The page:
In more chronic cases of disc prolapse and sciatica, once adhesions have formed, simple TFESI may be less effective and so slightly different techniques are used. The intervertebral disc is at the front (ventral or belly side) of the epidural space and so that is where the problem starts and spreads backwards (literally towards the back). This becomes relevant if adhesions are forming and restricting a nerve root since it follows that treatment has to go to the front to release firm adhesions, rather than fluid inflammation. It is not adviseable to place sharp needles to the front of the nerve exit canal because that is where the blood vessels lie. So a blunt needle technique is used and, after contrast localisation an injection of Hyalase (which breaks up adhesions) then steroid are given. The blunt needle has to pass the nerve root en route (so to speak) and this is often a bit painful, but not damaging.
A variety of techniques can be used
“Racz” catheter. named after the designer Gabor Racz, a clinician from Texas, this soft tipped semi-steerable catheter can be positioned into or adjacent to areas of the epidural space which are obstructed by adhesions and injection of hyalase and steroid given directly to the affected area.
Epiduroscopy. This is described above. With this instrument is possible to directly visualise and steer a catheter to affected areas and use the catheter to blunt dissect (tease apart) adhesions and release nerve roots prior to injections of hyalse and steroid. It is reserved for particularly difficult, often post (after) surgical cases.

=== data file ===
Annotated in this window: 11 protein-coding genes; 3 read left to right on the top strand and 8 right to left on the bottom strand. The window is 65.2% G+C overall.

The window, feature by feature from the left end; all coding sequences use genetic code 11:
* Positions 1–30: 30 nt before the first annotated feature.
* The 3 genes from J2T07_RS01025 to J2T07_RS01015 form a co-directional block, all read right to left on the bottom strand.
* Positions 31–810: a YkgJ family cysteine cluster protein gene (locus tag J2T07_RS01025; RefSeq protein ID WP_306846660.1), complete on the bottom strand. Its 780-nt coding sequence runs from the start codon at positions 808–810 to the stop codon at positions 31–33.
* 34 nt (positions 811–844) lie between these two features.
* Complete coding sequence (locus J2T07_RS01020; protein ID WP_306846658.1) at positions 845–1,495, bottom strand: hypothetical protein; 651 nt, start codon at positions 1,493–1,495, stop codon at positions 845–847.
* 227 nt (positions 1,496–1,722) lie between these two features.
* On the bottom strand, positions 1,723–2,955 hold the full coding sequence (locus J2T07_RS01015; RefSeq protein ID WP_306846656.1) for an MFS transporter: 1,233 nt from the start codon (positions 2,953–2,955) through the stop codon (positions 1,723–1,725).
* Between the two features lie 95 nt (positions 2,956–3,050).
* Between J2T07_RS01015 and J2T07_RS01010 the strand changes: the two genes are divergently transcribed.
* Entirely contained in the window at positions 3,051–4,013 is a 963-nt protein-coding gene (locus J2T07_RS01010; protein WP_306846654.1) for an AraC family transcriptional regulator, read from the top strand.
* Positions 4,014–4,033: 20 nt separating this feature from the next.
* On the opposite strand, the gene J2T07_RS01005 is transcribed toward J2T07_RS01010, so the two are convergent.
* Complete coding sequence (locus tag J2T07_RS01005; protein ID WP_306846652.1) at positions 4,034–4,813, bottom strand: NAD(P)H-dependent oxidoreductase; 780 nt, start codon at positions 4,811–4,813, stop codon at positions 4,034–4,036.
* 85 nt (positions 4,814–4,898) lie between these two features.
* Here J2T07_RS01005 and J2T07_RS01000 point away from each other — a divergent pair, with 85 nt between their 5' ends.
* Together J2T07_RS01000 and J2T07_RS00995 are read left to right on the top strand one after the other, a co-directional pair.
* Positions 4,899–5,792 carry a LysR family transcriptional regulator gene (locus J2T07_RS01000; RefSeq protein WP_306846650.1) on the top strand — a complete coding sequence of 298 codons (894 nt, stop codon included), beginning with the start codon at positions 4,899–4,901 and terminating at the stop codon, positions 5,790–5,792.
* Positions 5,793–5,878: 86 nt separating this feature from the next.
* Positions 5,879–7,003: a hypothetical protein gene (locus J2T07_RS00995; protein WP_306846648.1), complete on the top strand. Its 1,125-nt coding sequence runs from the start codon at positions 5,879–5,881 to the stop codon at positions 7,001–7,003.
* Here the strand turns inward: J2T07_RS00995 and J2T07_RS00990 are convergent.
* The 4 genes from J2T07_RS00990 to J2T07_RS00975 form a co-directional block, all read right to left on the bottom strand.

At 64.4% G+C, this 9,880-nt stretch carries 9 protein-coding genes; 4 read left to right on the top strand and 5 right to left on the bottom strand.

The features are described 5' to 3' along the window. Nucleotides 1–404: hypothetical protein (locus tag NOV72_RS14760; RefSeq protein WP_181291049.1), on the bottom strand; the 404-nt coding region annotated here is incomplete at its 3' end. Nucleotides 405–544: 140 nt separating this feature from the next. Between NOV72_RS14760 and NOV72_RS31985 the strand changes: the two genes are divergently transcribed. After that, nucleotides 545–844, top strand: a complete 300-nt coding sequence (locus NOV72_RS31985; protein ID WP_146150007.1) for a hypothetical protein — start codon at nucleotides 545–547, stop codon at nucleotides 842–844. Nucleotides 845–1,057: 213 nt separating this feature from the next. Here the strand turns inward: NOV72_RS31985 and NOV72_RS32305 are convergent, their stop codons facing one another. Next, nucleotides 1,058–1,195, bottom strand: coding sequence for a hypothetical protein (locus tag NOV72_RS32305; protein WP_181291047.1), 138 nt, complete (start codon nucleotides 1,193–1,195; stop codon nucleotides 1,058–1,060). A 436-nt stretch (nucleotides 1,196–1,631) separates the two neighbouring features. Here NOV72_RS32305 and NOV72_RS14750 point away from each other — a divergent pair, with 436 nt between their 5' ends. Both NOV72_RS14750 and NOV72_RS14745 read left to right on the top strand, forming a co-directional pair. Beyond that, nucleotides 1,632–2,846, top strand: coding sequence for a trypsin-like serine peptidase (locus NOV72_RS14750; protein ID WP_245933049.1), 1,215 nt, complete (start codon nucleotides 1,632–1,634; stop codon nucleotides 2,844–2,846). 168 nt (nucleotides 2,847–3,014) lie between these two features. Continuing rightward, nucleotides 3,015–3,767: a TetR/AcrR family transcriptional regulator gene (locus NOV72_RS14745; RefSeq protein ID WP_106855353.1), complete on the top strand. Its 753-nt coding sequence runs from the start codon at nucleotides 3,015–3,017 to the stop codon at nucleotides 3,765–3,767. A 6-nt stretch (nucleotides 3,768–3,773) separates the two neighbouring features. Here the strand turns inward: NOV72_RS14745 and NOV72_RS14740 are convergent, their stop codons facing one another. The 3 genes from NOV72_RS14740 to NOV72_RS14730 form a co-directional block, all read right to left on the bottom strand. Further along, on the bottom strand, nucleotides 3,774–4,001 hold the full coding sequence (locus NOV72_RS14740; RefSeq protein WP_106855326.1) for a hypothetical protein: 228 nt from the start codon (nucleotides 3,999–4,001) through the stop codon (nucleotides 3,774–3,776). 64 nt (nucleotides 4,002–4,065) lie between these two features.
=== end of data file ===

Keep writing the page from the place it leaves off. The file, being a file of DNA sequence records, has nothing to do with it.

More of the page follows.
Discectomies and Disc Decompression
Minimally Invasive/Endosocipc Discectomy
The Max More Transforaminal endoscopic Discectomy – Day Case Discectomy
As with other types of surgery, techniques for removal of disc fragments by closed or percutaneous methods using endoscopes and cameras to reach and visualise internal structures. At KIMS, Dr Hammond and neurosurgical colleagues combine skills to use the “Max More” Transforaminal Endoscopic Discectomy system and are amongst the first in the country to be able to offer this treatment. The development has been supported clinically by an expert clinician from Munich, Dr Michael Hess.
This technique allows a full discectomy to be performed as a day case under sedation. The benefits for patiets are faster recovery and reduced posibility of complications. This technique is suitable for selected cases where the disc fragment causing sciatica is placed to one side and has not migrated to far up or down, which a common situation. None-the- less, large fragments of disc can be removed from L5/S1 as shown below.
Judgement has to be exercised at L5/S1 where access may be restricted particularly in males due to the high and narrow pelvic brim. I am currently working with imaging specialists from GE to adapt their live fluoroscopy image guidance software (track vision) to overcome this problem.
Recovery post procedure: you will be sore at the operation site for 1-2 days. You will be advised to take 1 week off work/commuting/driving but can readily work from home. We will provide a light corset to remind you not to bend or strain the back. At the end of this time you may return to light duties but will be advised not to lift or strain. Full activities and physical therapy are restored at 4 weeks, really just giving time for things to heal up nicely.